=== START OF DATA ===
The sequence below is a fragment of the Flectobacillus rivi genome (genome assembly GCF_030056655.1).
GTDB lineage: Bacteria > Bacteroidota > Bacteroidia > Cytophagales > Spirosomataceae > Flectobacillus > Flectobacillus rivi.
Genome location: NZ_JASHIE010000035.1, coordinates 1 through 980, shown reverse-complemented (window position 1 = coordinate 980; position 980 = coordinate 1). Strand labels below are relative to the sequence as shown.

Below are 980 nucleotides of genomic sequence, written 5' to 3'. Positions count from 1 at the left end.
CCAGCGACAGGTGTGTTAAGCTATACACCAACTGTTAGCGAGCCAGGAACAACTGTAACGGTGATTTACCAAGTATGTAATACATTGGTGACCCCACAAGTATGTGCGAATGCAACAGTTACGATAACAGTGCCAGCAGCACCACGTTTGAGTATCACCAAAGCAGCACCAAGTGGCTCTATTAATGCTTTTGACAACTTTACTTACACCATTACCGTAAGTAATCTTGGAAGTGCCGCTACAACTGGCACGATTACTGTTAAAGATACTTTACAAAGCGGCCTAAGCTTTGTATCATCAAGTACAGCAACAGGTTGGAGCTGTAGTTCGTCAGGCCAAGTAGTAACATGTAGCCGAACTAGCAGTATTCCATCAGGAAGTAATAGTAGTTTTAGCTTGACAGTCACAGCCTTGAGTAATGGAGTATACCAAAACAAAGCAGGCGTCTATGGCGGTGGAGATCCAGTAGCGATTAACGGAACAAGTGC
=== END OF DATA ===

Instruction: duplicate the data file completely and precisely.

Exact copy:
The sequence below is a fragment of the Flectobacillus rivi genome (genome assembly GCF_030056655.1).
GTDB lineage: Bacteria > Bacteroidota > Bacteroidia > Cytophagales > Spirosomataceae > Flectobacillus > Flectobacillus rivi.
Genome location: NZ_JASHIE010000035.1, coordinates 1 through 980, shown reverse-complemented (window position 1 = coordinate 980; position 980 = coordinate 1). Strand labels below are relative to the sequence as shown.

Below are 980 nucleotides of genomic sequence, written 5' to 3'. Positions count from 1 at the left end.
CCAGCGACAGGTGTGTTAAGCTATACACCAACTGTTAGCGAGCCAGGAACAACTGTAACGGTGATTTACCAAGTATGTAATACATTGGTGACCCCACAAGTATGTGCGAATGCAACAGTTACGATAACAGTGCCAGCAGCACCACGTTTGAGTATCACCAAAGCAGCACCAAGTGGCTCTATTAATGCTTTTGACAACTTTACTTACACCATTACCGTAAGTAATCTTGGAAGTGCCGCTACAACTGGCACGATTACTGTTAAAGATACTTTACAAAGCGGCCTAAGCTTTGTATCATCAAGTACAGCAACAGGTTGGAGCTGTAGTTCGTCAGGCCAAGTAGTAACATGTAGCCGAACTAGCAGTATTCCATCAGGAAGTAATAGTAGTTTTAGCTTGACAGTCACAGCCTTGAGTAATGGAGTATACCAAAACAAAGCAGGCGTCTATGGCGGTGGAGATCCAGTAGCGATTAACGGAACAAGTGC